Saturday, March 16, 2013

sensually sinister

In their enthusiastic reviews of Park Chan-wook's "Stoker," more than one critic has alluded to the film's Hitchcockian connection.

But without being specific.

The Hitchcock film quoted here is "Shadow of a Doubt."

In his variation, Park, a visual master beyond compare, takes the skeletal narrative of Hitchcock's 1943 film (Hitch's personal favorite) - a young woman's uneasy relationship with her uncle - and fuses it with his trademark painterly touches.

Not unexpectedly, "Stoker" is lush and lurid.

Joseph Cotten's Uncle Charlie becomes Matthew Goode's Uncle Charles. (Goode is effortlessly, playfully sinister here.) Mia Wasikowska takes on the Teresa Wright role of the niece who comes to realize that there's more to the odd behavior exhibited by her mysterious uncle. Nicole Kidman plays her frosty, peculiar mother (and Uncle Charles' sister-in-law) and there are choice cameo bits by Jacki Weaver, Dermot Mulroney, Harmony Korine, Alden Ehrenreich and Phyllis Somerville.

And C. Michael Andrews' clever titles design does Saul Bass proud.

"Stoker" is not necessarily "Shadow of a Doubt's" exact twin - it is more sensual and way broader in its chills - but, one day, the two will make an interesting double-bill to compare and contrast.

Monday, March 11, 2013



Sam Raimi's "Oz The Great and Powerful" is too odd and, by extension, too fascinating to be as hastily written off as it has been by the critics. Whether it's good or bad is beside the point. It's a genuine curiosity.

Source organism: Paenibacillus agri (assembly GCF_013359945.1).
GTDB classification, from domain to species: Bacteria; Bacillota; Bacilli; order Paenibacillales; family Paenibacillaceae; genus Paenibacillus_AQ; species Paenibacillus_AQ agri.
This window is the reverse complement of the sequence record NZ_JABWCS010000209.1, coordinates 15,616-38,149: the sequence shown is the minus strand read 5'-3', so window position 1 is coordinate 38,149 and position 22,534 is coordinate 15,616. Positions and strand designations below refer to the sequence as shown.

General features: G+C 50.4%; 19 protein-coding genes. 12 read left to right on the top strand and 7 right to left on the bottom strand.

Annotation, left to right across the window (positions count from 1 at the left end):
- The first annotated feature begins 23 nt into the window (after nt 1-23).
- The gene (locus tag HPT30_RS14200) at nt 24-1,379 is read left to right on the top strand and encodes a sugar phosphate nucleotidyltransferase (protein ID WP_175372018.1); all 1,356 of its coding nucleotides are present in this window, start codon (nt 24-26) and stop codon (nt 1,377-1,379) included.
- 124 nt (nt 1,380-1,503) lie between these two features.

Here's a film in which the most affecting performance is given by a tiny stop-motion porcelain figure named China Girl - and in which the live-action actors seem like, well, porcelain figures.

The humans in "Oz" all behave as if they've been lacquered.

China Girl, by the way, is voiced by Joey King, the young star of "Ramona and Beezus" and "Crazy Stupid Love," but her visage and spunky behavior both smack of Ellen Page. In my mind, she was the inspiration.

The film itself is like a lot of modern movies that go through the motions of paying homage to a revered classic. It wants to both exploit and one-up the movie that inspired it, outdoing the original via modern technology while missing the essential ingredient of soul. One is aware that when Judy Garland danced down the yellow brick road in Victor Fleming's 1939 original, she was working on an actual set. Here, one senses the poor actors spent all their time in front of a blue screen.

It's called progress.

But Raimi's one true triumph in "Oz" (aside from China Girl) was the shrewd casting of James Franco as a con man trying to pass himself off as The Wizard. Franco, who I like, has always struck me as something of a charming charlatan off-screen. I'm not sure that I completely buy into the Renaissance Man persona that he's been so eagerly pitching to the media.

Consequently, in "Oz," the real-life James Franco melds seamlessly with the incorrigible Oscar Diggs, the character he's playing on-screen.

Single-handedly, the appealing Franco adds the aforementioned fascination to Raimi's splashy, sprawling but utimately soulless film.

He and China Girl.